Guyana’s economy, on its own, cannot allow for the effective funding of a comprehensive programme that is required to counter the impact of powerful transnational drug trafficking flows. Support from international donor institutions is therefore necessary to aid Guyana in its drug fight.

But the realization of this support has been slow from 2011 to now. In spite of this, the coalition administration continues to make several efforts to address this national dilemma. This was recently noted by Public Security Minister, Khemraj Ramjattan during an exclusive interview with this news agency.

The Minister said, “We may not have all the funding that we need and I have said that this is one of the main obstacles, it is our biggest issue in the drug fight but that has not prevented us from working. Do you know how many things, how many actions we took for 2018? We revised and initialled (by both sides), a Draft – Guyana/ Venezuela Drug Agreement; Hosted Regional Workshops on Negotiations for the United Nations Arms Treaty; Completed and submitted the United Nations Annual Report on Illicit Drugs to the United Nations Office on Drugs and Crime (which was overdue for 10 years) and ensured that the Task Force on Narcotic Drugs and Illicit Weapons participated in meetings with other relevant Agencies at the Office of the President to discuss National Security challenges.

Ramjattan added, “And that is not all. We implemented several recommendations put to Cabinet for adjustments of Ports of Entry to Guyana; and we arranged and conducted Inter – agency meetings with Guyana Forestry Commission, Guyana Gold Board and Guyana Geology and Mines Commission on new communication routes in the border and hinterland regions…We are making strides but more could be done if we had the money. And that is the whole picture I want people to see and understand.”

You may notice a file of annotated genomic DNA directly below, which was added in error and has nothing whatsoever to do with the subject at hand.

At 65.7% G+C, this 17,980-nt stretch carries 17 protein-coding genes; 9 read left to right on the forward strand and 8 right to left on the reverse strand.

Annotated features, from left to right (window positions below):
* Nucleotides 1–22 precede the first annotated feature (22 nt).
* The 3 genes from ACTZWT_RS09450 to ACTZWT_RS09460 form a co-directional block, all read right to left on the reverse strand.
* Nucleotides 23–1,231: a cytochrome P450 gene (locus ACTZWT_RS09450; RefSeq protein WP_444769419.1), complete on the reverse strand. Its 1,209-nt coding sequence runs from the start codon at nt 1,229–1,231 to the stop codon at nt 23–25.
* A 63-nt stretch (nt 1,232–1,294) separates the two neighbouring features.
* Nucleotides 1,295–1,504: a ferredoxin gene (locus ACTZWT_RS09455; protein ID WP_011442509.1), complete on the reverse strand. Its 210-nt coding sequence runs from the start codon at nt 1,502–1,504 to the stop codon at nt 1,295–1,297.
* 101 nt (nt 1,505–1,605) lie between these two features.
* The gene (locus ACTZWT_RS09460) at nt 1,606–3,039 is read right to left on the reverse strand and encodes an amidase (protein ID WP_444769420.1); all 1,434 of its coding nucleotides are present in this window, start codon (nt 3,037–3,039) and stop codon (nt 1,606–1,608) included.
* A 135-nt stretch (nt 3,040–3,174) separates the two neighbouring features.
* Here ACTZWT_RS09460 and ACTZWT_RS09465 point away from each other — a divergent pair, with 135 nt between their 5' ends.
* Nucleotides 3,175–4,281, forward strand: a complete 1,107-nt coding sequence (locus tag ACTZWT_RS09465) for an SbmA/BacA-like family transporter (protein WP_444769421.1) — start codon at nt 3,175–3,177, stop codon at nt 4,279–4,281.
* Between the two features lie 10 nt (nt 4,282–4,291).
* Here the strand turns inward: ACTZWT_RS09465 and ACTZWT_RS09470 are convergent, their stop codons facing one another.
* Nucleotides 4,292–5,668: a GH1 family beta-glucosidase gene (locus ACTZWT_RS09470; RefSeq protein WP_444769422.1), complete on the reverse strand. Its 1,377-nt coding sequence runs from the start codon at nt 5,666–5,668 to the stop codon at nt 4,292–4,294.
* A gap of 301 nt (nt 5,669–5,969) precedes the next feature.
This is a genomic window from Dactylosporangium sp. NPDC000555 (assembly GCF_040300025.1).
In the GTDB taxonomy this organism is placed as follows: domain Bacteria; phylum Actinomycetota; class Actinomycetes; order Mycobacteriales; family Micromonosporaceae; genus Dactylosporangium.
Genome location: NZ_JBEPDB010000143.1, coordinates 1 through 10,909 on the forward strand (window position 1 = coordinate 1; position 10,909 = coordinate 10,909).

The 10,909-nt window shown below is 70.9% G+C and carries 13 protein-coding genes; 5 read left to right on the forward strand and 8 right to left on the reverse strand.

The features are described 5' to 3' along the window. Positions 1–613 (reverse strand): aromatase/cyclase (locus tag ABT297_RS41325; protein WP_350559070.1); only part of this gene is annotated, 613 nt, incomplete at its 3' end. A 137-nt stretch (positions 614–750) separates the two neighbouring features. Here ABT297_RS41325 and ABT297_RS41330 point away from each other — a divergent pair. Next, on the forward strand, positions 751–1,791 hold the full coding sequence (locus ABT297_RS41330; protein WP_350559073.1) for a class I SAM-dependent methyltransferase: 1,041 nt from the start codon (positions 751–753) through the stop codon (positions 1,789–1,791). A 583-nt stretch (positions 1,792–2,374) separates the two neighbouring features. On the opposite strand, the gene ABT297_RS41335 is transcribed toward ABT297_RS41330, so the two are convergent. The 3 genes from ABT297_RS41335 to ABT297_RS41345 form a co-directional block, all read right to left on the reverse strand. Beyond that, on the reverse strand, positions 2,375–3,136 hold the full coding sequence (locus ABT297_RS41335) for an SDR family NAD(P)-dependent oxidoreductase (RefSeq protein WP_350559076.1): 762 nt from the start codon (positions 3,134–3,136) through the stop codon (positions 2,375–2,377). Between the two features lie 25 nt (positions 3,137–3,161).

In addition to this, Ramjattan admitted that over the years, the country has witnessed higher treatment levels of illicit drug users of mainly marijuana and cocaine.

The official said, “Conversely, there were corresponding increases in law enforcement counter drug operations and activities by other national stakeholder agencies to promote public security and public health affected by the societal ills associated with illicit trafficking. In response to this ongoing threat, and in keeping with its national development vision, the Government of Guyana has implemented a series of additional measures to combat the matching problems of demand and supply.”

With the technical support of the Ministry of Public Security in collaboration with other responsible national stakeholders, Ramjattan said that a New National Drug Strategy Master Plan is presently being drafted. Ramjattan explained that this strategy will set out Government’s supreme policy to address the drug problem in Guyana. He said it is intended to summarise national policies, define priorities and allocate responsibilities for the national drug control effort. It will also address the issue of inadequate funding. Ultimately, the Minister said that Government will attempt to create a balance between programmes that bring about improvements in public security and those that do so in public health.

The Minister also noted that he is not opposed to criticisms while stating that the national security community and other stakeholders in the drug fight need to tirelessly continue to identify the strengths and weaknesses of Government’s current efforts and help with providing novel approaches for wider implementation in their counter drug efforts.

Ramjattan said that Guyana is committed to regional and international collaboration in areas such as information sharing, training, and reporting of best practices in law enforcement, abuse prevention, education and the principle of mutual support among all states in the fight against the drug problem.


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